For Your Health, Get Out Of Town

What’s the best way to avoid being laid low by the flu bug as we head into flu season?  It might be that getting out of town is more effective than getting a flu shot.

crowded-subway-istock-458985557A recent study has concluded that big cities have longer, “more vicious” flu seasons.  One of the researchers in the study explained:  “Larger cities have more organized movement patterns, and these patterns connect pockets of high population density together.”  The density factor is significant given how flu is transmitted.  As the researcher noted:  “Flu spreads from person to person by virus-bearing moisture droplets that an infected person exhales or coughs or sneezes out. This creates what you can think of as a moving cloud of risk around an infected individual.”

“A moving cloud of risk around an infected individual,” eh?  Make you want to go sit on the bus or the subway with a bunch of potentially sick strangers, doesn’t it?

None of this is a surprise to anyone who’s had kids, because it’s just the “preschool effect” writ large.  Once your kids go to preschool and are exposed to a bunch of other germy, sniffling rugrats, you suddenly notice that everybody in the family, including you, is sicker than they’ve ever been before.  Preschool undoubtedly helps to build up the immune system of children, because it is a living testament to the communicability of every different kind of cold, contagion, and virus.  Cities, and particularly mass transit settings in cities, are like one big preschool, where that “moving cloud of risk around an infected individual” is a lot more likely to find you.

Last winter’s flu season was a particularly savage one, and is estimated to have caused 80,000 deaths and a record number of hospitalizations.  If you want to avoid the bug this year, you might just want to get the heck out of town.

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The Flu Shot Factor

Today at lunch the Bus Riding Conservative announced that he had received his flu shot.  It made me realize I’ve never had one.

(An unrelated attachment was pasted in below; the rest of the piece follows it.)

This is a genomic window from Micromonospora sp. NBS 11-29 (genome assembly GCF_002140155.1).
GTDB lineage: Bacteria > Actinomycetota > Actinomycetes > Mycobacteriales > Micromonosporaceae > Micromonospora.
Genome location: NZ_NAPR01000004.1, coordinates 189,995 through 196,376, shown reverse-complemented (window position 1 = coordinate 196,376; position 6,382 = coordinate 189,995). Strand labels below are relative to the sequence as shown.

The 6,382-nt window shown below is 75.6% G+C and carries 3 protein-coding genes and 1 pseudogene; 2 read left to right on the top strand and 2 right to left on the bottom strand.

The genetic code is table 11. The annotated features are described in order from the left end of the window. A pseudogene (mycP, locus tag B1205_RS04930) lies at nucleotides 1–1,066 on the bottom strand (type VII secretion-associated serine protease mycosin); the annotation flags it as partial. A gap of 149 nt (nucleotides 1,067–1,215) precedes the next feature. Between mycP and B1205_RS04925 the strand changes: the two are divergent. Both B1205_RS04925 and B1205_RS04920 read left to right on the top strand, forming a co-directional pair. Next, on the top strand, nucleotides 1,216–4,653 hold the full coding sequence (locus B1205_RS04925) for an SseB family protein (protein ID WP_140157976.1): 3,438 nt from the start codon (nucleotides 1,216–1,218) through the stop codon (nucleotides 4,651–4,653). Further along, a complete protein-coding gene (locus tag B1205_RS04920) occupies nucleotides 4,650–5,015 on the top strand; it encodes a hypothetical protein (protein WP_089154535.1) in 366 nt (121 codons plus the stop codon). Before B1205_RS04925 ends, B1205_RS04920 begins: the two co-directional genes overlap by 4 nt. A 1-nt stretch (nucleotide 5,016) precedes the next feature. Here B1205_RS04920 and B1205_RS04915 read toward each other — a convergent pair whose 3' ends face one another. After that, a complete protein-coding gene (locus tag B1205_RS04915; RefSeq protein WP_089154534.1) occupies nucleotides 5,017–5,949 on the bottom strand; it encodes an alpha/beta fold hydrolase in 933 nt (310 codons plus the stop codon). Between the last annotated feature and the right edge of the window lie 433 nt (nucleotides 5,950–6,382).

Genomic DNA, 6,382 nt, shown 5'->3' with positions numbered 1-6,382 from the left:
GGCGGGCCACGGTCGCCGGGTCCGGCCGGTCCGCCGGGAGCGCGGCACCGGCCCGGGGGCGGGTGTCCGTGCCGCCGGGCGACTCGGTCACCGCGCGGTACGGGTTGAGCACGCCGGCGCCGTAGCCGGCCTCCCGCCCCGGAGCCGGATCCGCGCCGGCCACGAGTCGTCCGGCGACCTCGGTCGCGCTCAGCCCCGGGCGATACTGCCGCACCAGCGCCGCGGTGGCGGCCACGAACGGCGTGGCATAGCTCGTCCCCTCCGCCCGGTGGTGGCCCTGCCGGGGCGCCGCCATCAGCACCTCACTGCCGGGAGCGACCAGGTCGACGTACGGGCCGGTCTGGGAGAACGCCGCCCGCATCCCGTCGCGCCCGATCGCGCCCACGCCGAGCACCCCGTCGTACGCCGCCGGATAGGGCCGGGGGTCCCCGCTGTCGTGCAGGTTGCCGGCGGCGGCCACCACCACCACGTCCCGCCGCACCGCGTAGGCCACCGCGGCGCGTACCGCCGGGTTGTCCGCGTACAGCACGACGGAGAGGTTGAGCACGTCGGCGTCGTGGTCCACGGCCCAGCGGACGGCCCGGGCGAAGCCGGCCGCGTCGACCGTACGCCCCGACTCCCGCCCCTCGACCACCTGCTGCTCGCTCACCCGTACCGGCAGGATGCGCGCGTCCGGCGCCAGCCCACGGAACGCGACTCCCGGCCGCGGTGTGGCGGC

Even during the years when you hear the direst predictions about virulent flu strains sweeping the nation and knocking people down for weeks, I refrain from getting a flu shot.  I’m not sure why, exactly.  I’m not afraid of needles, nor am I one of those people who is opposed to immunization on the basis of some obscure religious belief or sense of social consciousness.  I’ve received all my vaccinations and am happy to obtain booster shots when the doctor instructs.

They didn’t have flu shots when I was a kid, so I never got used to having them.  And when I first heard about them as an adult, there always seemed to be issues about shortages.  The news stories would say that the flu shots really should be reserved for young kids and seniors, and I was neither.  I figured I would leave the shots for the people who really needed them, and that mindset still lurks — even though I’ve moved a lot closer to the senior citizens category over the years.

I’ve never really had a problem with the flu, so I don’t have any awful experience that would motivate me to change my approach.  (This probably means, of course, that this year will be the year.)  And there are studies that raise questions about the effectiveness of flu shots from year to year.  If there’s a chance that a flu shot is just going to make me feel bad, and isn’t going to provide much assurance that I’m not going to get the flu anyway, why worry about it?

So this year, I’ll leave the flu shots to the seniors, the kids, and the BRC.  We’ll see if I make it through flu season flu-free.

On A Plane With A Masked Female Passenger

On the first leg of my return flight today I traveled with a passenger who wore one of those white cotton masks covering her mouth and nose.

Immediately I began to wonder:  has there been an outbreak of an exotic disease somewhere in the world that I haven’t heard about?  Or, was this woman just ill, and trying to be somewhat sensitive to the health of her fellow passengers.  (I say “somewhat,” because I can’t believe that those surgical masks really provide much protection, and if she really was sick the rest of us on that confined metal tube with filled recycled air were likely to get whatever germs she might have been trying to contain.  So, she really wasn’t that thoughtful after all — if she was sick, the thoughtful thing would have been to refrain from traveling and exposing the rest of us.)

But perhaps she was worried about getting germs from me, and the woman with the two kids, and the guy wearing the sportcoat and the pork pie hat.  Maybe she was just one of those hypochondriacs who worry about going out in public due to a Howard Hughes-like fear of airborne exposure to the latest strain of bacteria or flu.  I felt vaguely offended by that possibility.  Or maybe she wears a mask because she is famous and is traveling incognito.  Or maybe she just wears the mask to keep people like me on their toes and paying attention to their fellow passengers.

I’ll be paying extra close attention to whether I get the sniffles, a scratchy throat, and a cough over the next day or so.